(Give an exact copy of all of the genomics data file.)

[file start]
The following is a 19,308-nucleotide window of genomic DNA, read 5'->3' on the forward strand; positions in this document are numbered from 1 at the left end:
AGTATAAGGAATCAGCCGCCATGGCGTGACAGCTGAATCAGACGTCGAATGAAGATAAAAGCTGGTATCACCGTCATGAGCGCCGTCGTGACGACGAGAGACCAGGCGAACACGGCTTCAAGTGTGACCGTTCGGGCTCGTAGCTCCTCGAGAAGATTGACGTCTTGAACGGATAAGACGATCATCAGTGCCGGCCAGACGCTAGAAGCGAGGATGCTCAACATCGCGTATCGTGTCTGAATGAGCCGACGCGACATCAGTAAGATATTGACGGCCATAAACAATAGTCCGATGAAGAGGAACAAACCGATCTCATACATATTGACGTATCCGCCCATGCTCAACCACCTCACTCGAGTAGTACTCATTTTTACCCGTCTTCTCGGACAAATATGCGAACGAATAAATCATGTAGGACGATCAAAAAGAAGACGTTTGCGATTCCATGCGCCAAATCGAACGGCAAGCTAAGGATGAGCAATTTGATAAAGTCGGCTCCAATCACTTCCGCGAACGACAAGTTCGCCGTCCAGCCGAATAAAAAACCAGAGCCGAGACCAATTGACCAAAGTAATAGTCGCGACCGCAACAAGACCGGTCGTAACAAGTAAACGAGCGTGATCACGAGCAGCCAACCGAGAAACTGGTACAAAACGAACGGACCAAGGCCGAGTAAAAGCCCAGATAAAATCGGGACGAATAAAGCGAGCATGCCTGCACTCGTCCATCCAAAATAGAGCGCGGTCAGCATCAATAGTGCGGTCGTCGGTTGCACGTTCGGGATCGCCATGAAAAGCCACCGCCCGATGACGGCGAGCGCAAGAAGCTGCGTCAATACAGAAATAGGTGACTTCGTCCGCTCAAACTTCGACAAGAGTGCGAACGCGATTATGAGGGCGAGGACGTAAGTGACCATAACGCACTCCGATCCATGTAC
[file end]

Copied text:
The following is a 19,308-nucleotide window of genomic DNA, read 5'->3' on the forward strand; positions in this document are numbered from 1 at the left end:
AGTATAAGGAATCAGCCGCCATGGCGTGACAGCTGAATCAGACGTCGAATGAAGATAAAAGCTGGTATCACCGTCATGAGCGCCGTCGTGACGACGAGAGACCAGGCGAACACGGCTTCAAGTGTGACCGTTCGGGCTCGTAGCTCCTCGAGAAGATTGACGTCTTGAACGGATAAGACGATCATCAGTGCCGGCCAGACGCTAGAAGCGAGGATGCTCAACATCGCGTATCGTGTCTGAATGAGCCGACGCGACATCAGTAAGATATTGACGGCCATAAACAATAGTCCGATGAAGAGGAACAAACCGATCTCATACATATTGACGTATCCGCCCATGCTCAACCACCTCACTCGAGTAGTACTCATTTTTACCCGTCTTCTCGGACAAATATGCGAACGAATAAATCATGTAGGACGATCAAAAAGAAGACGTTTGCGATTCCATGCGCCAAATCGAACGGCAAGCTAAGGATGAGCAATTTGATAAAGTCGGCTCCAATCACTTCCGCGAACGACAAGTTCGCCGTCCAGCCGAATAAAAAACCAGAGCCGAGACCAATTGACCAAAGTAATAGTCGCGACCGCAACAAGACCGGTCGTAACAAGTAAACGAGCGTGATCACGAGCAGCCAACCGAGAAACTGGTACAAAACGAACGGACCAAGGCCGAGTAAAAGCCCAGATAAAATCGGGACGAATAAAGCGAGCATGCCTGCACTCGTCCATCCAAAATAGAGCGCGGTCAGCATCAATAGTGCGGTCGTCGGTTGCACGTTCGGGATCGCCATGAAAAGCCACCGCCCGATGACGGCGAGCGCAAGAAGCTGCGTCAATACAGAAATAGGTGACTTCGTCCGCTCAAACTTCGACAAGAGTGCGAACGCGATTATGAGGGCGAGGACGTAAGTGACCATAACGCACTCCGATCCATGTAC